Sell, Lease, Rent or Keep: 2001 Saab 9-5

Steven Lang
by Steven Lang
sell lease rent or keep 2001 saab 9 5

It was the best of cars. It was the worst of cars. A silver 2001 Saab 9-5 was slowly making it’s way through the auction lane. It was a base model… and yet loaded. This silver 9-5 base came with a leather interior, sunroof, a 9 speaker Harman-Kradon stereo system, and heated seats for the front and rear. It was also a museum piece. No interior wear. No paint chips. The only thing worn on it was the Saab emblem in front… which is typical. 60+ dealers were in the lane that day. But most were looking at the usual finance fodder. I bought the Saab for $2250 (plus $115 fee) and weighed my options.

Sell: Who buys a Saab? Well that’s a question with many answers. When I put this vehicle up on Craigslist and Autotrader I spoke with quite a few folks who were looking for an Audi A4, Subaru Outback or Lexus IS. The Saab 9-5, in sedan form, doesn’t have the prestige or performance that makes it a worthy contender to the 3-Series. But it is a loaded European sport(y) sedan that has the halos of high-speed Jets and modern day Yuppiedom. I put a target price on this vehicle at $3900.

Lease: Finance fodder folk will rarely understand how to maintain this vehicle. Synthetic motor oil, buggy electronics, and parts prices halfway to the moon make the Saab a bad bet. But then again, this car was made for a decade. Plus I could always offer to provide oil changes to these customers at a much lower cost than most other places. I have a mechanic friend who charges $10 for an oil change if you simply bring the oil and filter, and he has a lift to boot which allows him to detect suspension problems in the early going. The Saab could be financed at $1000 down, $65 a week for 30 months. A far stronger profit but if I sold it to the wrong customer, I would be screwed.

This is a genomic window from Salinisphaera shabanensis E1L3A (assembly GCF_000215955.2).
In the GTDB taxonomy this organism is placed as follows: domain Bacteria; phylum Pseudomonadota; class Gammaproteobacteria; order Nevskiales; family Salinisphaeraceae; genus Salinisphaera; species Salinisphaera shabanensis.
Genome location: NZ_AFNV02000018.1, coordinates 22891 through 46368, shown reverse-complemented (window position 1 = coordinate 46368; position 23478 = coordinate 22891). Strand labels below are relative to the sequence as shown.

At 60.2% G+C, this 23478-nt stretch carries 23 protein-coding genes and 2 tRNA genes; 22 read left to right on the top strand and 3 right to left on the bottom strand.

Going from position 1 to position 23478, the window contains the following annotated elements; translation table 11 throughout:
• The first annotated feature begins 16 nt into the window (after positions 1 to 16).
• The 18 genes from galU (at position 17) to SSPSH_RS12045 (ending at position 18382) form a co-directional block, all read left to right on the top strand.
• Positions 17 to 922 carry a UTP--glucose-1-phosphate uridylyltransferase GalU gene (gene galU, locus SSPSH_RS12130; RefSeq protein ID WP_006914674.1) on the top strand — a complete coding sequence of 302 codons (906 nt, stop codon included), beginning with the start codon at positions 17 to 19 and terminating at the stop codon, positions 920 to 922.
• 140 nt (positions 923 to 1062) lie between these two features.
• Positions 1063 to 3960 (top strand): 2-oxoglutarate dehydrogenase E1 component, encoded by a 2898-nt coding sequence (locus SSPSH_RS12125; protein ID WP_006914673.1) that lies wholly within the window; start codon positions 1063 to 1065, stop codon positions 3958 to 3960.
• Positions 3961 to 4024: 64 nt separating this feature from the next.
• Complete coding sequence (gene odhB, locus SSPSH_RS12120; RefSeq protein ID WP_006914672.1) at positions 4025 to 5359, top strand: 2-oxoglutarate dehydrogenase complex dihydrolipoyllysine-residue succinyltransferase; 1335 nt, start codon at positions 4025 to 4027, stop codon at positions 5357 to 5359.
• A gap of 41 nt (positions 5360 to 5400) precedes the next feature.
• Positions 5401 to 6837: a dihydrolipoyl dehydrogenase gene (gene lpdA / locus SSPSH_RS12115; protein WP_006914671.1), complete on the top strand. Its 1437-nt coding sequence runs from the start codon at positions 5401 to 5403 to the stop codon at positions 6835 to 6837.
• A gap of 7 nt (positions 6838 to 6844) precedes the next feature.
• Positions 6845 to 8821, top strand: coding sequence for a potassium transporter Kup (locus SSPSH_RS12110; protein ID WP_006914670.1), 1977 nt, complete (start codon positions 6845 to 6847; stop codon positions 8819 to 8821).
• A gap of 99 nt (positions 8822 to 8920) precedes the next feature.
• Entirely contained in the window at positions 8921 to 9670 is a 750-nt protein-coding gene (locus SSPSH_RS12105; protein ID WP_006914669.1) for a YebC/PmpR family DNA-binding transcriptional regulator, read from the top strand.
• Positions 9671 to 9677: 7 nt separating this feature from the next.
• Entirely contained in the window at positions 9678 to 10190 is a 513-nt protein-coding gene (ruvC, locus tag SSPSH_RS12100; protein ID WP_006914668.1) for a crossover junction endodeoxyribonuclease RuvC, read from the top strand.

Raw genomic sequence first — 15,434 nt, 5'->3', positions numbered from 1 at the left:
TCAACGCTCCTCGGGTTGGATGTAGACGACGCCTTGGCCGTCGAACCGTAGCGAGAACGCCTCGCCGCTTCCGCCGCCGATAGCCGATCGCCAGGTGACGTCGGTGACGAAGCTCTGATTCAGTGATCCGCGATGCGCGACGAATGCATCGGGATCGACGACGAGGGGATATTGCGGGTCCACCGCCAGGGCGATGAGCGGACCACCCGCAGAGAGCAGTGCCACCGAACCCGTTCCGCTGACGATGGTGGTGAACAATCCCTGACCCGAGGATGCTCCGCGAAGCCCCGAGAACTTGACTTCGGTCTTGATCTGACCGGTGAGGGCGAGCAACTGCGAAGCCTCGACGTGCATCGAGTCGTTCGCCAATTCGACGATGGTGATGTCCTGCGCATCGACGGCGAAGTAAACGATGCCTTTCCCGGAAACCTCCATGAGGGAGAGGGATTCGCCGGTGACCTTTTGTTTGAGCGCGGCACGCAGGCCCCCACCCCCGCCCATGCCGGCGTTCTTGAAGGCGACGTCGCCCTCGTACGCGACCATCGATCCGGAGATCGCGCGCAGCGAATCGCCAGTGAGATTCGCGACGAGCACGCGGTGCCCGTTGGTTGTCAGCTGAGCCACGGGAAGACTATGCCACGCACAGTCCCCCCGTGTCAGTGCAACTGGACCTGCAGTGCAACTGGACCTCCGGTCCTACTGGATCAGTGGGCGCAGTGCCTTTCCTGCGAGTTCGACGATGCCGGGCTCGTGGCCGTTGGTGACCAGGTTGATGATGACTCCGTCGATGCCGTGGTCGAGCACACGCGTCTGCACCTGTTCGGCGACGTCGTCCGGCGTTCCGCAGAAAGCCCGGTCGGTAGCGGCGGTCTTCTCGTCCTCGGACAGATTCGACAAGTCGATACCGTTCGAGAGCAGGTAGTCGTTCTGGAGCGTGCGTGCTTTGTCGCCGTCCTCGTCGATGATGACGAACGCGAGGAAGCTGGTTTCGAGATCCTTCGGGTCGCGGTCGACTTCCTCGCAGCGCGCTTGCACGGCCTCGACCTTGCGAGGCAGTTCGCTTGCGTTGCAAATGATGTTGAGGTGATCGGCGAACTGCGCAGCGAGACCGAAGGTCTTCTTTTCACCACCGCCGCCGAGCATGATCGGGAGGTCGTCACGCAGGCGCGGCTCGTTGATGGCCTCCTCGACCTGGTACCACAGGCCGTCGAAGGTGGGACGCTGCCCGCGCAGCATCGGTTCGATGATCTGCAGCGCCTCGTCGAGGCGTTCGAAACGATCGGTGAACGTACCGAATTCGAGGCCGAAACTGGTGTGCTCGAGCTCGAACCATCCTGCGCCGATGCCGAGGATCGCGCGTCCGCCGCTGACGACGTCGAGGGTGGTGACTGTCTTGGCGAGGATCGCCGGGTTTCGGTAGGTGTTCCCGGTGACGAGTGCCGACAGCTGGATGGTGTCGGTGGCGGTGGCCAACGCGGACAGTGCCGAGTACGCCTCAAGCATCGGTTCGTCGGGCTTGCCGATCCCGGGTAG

Rent: Are you kidding? Cars like these attract white lightning to your lot. Folks who rag out the vehicles before paying up on the note. Ex-con’s who are trying to finagle their way into the best ride possible. I could have this go for a daily rate of $25. But it would take three months of rentals to break even on this type of unit and generally, rental customers tend to be harder on vehicles.

Keep: My wife chose and drove this car for a short while. Why? Well, It’s extremely safe. Gas mileage seems reasonable. Did I mention it’s silver? The features don’t hurt and like most non-enthusiasts, she cared more about the color and the interior than the ‘drive’. Saabs have a reputation for engine sludge. So I removed the valve cover gasket and oil pan to look for deposits. Both were perfect. Truth be told my wife would have been perfectly happy if for one fatal flaw. Her MPG’s came out at 19.5… and 90+% of her driving is in town. Compare this to the 42 mpg she gets with the 2003 Civic and it really is no contest.

I sold it. With 105k miles and an excellent prior owner it may have been the perfect finance vehicle. But when someone offers you a quick strong profit in this business, you take it. The Saab was ‘bought’ right so I could sell it without having to adjust my target that much. But I did. A decent fellow who was very well versed in Saabs came by and offered $3500. Sold…too cheap? Yep. Thankfully, my mentor taught me a valuable lesson back in the day. Never regret a profit. I never will.

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  • Obruni Obruni on Dec 24, 2010

    saabs and volvos were very popular in the wealthy brooklyn neighborhoods (former park sloper myself). these are people that could easily afford german premium brands, but elected for the swedes instead. i would have to say that subarus are the most common car, followed by the toyota matrix.

  • Albert Albert on Dec 27, 2010

    You lucky bastards! Selling a near new 9-5 for $ 3.000. Where I live (Netherlands), the cheapest 9-5 goes for $ 7.800 (dealer asking price). It has 190 kmiles on it then and it is the cheapest version available (cloth, manual, 150 hp). A 2.3 Aero goes for nearly $ 12.000.

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